Isa Katz knows how it feels to have the wind knocked out of her on a football field. She knows how great it feels, too, to deliver a blow. But a 5'4", 128-pound varsity player sometimes has to get inventive to bring a ball carrier to the ground.
"I've been working on it, getting a little lower with tackles," she said. "Even if I have good form and wrap up, I might not get them down. I have to try to take out their legs."
So it was for Katz--one of two girls on the team--as a sophomore at Walter Payton College Prep in Chicago, which reached the state playoffs. Katz, who turned 16 in October, is Payton's starting kicker, going 14 for 15 on point-after attempts and converting all but one of her five field goal tries.
She made her long kick--32 yards--in a first-round playoff loss at Rochelle. Her season highlight: scoring the only points, from 21 yards out, in a 3-0 victory against Raby. Walking out of the locker room after that game, an opposing coach and a couple of his players gave her fist bumps and said, "Good game."
"It was nice to get that respect," she said.
What is there but respect to have for a girl who grew up playing flag football, loves the sport, had the temerity to crash the boys' club and, oh, by the way, is a straight-A student with a class load that includes multiple AP courses?
Katz was in sixth grade when she first started kicking around the idea of playing football in high school. At home during the pandemic, she had more time to think about it. She asked herself if she wanted this to be part of her identity. Ultimately, she settled on a question: If she were a boy of her size, would she want to play? "Yes" was the only answer.
Her parents were initially concerned but gained confidence while hearing from Payton's coaches about hitting techniques that would align with safety concerns throughout the sport. Meanwhile, Katz discovered Andrea Reyes, a fellow rising sophomore with plans to go out for the team. The girls emboldened each other, a beautiful thing.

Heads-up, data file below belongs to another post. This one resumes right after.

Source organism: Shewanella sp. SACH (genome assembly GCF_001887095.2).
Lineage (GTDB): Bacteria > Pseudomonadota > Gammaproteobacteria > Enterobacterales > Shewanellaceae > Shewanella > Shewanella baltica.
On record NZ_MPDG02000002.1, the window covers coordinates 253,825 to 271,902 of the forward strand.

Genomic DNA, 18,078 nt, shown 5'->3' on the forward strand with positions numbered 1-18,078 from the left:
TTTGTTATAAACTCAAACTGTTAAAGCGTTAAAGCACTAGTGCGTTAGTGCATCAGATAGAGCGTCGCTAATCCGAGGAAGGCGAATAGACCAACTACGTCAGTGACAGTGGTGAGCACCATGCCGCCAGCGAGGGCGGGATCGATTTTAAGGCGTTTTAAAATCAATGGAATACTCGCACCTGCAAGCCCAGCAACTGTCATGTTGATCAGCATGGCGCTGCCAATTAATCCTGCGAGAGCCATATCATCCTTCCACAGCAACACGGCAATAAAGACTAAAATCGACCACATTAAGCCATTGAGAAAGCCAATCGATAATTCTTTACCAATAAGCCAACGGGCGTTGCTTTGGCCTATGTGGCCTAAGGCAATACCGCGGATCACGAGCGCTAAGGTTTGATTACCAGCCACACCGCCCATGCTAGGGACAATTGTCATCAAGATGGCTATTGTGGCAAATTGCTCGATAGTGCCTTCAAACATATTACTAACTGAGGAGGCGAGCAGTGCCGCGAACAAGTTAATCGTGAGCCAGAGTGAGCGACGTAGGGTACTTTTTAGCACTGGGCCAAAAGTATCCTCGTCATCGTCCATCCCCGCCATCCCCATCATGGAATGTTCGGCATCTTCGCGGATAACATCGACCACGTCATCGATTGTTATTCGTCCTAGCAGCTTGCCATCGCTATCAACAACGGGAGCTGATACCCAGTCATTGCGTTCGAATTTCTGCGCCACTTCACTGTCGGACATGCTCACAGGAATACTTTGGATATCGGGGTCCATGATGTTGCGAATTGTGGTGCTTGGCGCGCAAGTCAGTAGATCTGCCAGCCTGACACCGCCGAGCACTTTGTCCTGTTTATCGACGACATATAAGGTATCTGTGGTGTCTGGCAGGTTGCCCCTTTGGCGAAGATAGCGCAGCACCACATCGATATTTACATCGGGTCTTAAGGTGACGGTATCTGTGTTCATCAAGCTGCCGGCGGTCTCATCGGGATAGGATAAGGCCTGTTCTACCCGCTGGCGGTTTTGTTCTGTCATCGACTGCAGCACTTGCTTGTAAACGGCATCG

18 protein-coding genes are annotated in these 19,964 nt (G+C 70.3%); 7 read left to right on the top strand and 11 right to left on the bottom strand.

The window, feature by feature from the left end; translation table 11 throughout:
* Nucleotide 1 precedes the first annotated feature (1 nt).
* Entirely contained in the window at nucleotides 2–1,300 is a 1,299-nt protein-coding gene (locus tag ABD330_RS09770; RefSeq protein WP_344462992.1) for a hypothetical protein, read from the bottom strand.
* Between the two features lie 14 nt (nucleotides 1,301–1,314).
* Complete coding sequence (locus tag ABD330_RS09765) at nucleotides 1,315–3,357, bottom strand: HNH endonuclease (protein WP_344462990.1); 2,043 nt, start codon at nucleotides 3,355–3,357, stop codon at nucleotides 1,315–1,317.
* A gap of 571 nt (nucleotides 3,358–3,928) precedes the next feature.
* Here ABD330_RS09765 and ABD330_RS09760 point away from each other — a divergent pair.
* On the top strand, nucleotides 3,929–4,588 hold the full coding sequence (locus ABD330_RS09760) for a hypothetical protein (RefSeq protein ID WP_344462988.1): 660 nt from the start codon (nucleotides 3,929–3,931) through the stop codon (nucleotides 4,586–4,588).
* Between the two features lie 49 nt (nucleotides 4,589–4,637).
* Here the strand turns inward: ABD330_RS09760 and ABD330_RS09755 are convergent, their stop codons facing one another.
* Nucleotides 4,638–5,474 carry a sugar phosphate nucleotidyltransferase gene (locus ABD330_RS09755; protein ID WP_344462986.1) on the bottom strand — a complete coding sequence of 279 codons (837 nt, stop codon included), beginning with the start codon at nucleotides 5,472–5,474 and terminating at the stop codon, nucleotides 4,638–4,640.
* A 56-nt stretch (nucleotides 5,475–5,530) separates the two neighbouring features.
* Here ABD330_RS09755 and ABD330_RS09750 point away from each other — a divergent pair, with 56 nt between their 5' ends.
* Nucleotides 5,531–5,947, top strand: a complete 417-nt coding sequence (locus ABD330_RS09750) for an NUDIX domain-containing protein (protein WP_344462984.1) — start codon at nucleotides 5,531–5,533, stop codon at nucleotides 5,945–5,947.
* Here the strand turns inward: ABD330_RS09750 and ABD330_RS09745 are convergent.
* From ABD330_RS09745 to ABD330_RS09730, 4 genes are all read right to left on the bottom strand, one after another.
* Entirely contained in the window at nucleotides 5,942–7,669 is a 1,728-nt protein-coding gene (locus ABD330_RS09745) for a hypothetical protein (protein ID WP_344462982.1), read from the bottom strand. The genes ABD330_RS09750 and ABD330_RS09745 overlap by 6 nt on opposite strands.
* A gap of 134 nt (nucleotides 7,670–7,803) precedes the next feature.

"She just has always had a love for football," dad Kevin said. "We were happy to support her as long as she wanted to do it."
One opponent's players laughed at Katz before a game, but on the whole she was met with tremendous support. Teammates embraced her. Students and parents cheered for her. Chants of "We want Isa!" happened.
"It brings a tear to your eye," her dad said.
In regard to her Jewish identity, Katz has mixed feelings.
"I don't personally believe in God," she said, "but the identity of being Jewish, more the cultural aspect, is something I identify with. It's nice to have a community of similar people who maybe have similar traits as you, and it's nice to have holidays to get the family together."
She has found a football family, too. Here, it's the little things that count--like Payton's quarterback tapping her on the helmet after she puts the ball through the uprights.
And when the season ended? That was special. One of Payton's coaches approached her after the state playoff loss.
"I wasn't a big believer in girls playing football," he said. "But seeing you and Andrea [Reyes] has changed my mind."
Add that to the victory column.
Steve Greenberg is a sports columnist for the Chicago Sun-Times.